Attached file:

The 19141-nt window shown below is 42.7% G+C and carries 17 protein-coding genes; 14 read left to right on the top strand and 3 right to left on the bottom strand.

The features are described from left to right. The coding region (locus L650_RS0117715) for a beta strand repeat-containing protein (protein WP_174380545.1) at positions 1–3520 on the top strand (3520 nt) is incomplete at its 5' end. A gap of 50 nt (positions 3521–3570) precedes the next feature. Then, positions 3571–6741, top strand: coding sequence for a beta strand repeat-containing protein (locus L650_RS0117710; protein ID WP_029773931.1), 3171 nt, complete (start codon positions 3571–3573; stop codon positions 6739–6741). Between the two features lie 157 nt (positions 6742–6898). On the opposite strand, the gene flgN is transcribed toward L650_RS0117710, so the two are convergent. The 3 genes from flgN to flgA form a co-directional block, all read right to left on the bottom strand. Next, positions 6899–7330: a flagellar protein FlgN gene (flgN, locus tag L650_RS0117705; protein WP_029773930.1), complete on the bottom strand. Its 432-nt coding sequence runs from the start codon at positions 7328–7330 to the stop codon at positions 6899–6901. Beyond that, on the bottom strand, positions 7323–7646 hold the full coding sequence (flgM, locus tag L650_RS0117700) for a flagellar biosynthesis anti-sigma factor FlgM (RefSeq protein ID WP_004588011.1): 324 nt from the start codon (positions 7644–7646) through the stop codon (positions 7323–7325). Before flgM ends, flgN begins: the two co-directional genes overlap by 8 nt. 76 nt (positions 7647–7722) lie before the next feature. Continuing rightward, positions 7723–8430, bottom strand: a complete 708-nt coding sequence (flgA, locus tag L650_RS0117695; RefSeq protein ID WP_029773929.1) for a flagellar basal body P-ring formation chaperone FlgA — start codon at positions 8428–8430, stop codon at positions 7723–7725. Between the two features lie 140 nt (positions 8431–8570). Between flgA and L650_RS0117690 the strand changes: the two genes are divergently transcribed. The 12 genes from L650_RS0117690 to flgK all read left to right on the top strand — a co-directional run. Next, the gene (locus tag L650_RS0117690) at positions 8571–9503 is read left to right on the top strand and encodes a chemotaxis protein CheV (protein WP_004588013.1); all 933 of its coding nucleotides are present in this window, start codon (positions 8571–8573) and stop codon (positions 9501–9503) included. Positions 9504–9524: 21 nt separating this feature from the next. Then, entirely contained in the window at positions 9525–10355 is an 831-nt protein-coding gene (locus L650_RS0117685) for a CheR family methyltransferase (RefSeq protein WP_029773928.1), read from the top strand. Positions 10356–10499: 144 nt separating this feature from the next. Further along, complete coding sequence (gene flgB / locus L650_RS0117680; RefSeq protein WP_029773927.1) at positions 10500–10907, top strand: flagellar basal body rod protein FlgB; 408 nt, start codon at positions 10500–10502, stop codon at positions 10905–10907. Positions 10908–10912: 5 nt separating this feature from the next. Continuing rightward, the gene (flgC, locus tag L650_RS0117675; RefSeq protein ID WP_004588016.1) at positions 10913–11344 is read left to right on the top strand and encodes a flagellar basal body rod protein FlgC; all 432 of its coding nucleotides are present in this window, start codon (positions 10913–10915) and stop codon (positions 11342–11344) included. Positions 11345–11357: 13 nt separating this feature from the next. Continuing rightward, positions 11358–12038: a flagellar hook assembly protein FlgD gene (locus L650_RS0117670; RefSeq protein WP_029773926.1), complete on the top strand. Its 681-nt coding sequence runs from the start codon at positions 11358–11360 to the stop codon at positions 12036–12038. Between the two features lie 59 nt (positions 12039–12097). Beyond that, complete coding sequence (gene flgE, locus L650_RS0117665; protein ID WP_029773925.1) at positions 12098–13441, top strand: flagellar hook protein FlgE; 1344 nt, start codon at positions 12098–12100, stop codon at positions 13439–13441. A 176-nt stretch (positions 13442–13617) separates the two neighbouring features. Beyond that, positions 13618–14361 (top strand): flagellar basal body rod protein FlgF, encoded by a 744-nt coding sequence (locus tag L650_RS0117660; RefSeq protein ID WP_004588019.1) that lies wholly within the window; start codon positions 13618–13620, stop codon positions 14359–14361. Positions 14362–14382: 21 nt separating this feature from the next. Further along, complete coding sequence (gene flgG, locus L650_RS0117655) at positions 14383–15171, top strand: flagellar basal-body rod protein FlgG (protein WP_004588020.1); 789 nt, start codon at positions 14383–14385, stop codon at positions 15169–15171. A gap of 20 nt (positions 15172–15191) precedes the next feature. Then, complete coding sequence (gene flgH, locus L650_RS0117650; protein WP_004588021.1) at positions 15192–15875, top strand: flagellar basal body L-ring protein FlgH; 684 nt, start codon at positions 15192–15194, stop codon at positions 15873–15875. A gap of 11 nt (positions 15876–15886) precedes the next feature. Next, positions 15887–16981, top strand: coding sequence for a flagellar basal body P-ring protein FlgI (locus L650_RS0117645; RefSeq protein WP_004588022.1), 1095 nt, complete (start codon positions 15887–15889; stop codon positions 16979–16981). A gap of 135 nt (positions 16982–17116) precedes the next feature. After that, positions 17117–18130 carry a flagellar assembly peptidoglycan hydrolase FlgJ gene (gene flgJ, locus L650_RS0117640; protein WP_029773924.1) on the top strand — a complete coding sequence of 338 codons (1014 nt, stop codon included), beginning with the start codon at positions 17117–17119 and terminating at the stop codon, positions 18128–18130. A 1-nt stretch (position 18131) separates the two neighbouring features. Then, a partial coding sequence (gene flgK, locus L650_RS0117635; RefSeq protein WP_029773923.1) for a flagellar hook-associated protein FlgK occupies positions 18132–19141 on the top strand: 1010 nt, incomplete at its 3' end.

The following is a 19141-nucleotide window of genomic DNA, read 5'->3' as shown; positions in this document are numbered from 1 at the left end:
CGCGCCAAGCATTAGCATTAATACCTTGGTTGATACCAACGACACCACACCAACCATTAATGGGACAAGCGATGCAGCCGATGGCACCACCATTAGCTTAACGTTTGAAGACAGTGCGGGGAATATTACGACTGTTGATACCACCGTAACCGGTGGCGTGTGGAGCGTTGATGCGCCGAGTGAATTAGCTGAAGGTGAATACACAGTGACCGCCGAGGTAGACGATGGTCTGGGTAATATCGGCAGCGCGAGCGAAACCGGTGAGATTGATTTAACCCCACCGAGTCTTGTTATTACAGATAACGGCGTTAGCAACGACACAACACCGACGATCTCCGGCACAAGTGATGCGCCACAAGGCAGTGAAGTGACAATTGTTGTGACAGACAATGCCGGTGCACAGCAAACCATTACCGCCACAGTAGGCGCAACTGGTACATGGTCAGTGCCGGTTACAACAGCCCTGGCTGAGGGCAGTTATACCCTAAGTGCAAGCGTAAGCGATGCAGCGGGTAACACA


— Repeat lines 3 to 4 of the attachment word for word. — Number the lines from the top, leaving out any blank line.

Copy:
The following is a 19141-nucleotide window of genomic DNA, read 5'->3' as shown; positions in this document are numbered from 1 at the left end:
CGCGCCAAGCATTAGCATTAATACCTTGGTTGATACCAACGACACCACACCAACCATTAATGGGACAAGCGATGCAGCCGATGGCACCACCATTAGCTTAACGTTTGAAGACAGTGCGGGGAATATTACGACTGTTGATACCACCGTAACCGGTGGCGTGTGGAGCGTTGATGCGCCGAGTGAATTAGCTGAAGGTGAATACACAGTGACCGCCGAGGTAGACGATGGTCTGGGTAATATCGGCAGCGCGAGCGAAACCGGTGAGATTGATTTAACCCCACCGAGTCTTGTTATTACAGATAACGGCGTTAGCAACGACACAACACCGACGATCTCCGGCACAAGTGATGCGCCACAAGGCAGTGAAGTGACAATTGTTGTGACAGACAATGCCGGTGCACAGCAAACCATTACCGCCACAGTAGGCGCAACTGGTACATGGTCAGTGCCGGTTACAACAGCCCTGGCTGAGGGCAGTTATACCCTAAGTGCAAGCGTAAGCGATGCAGCGGGTAACACA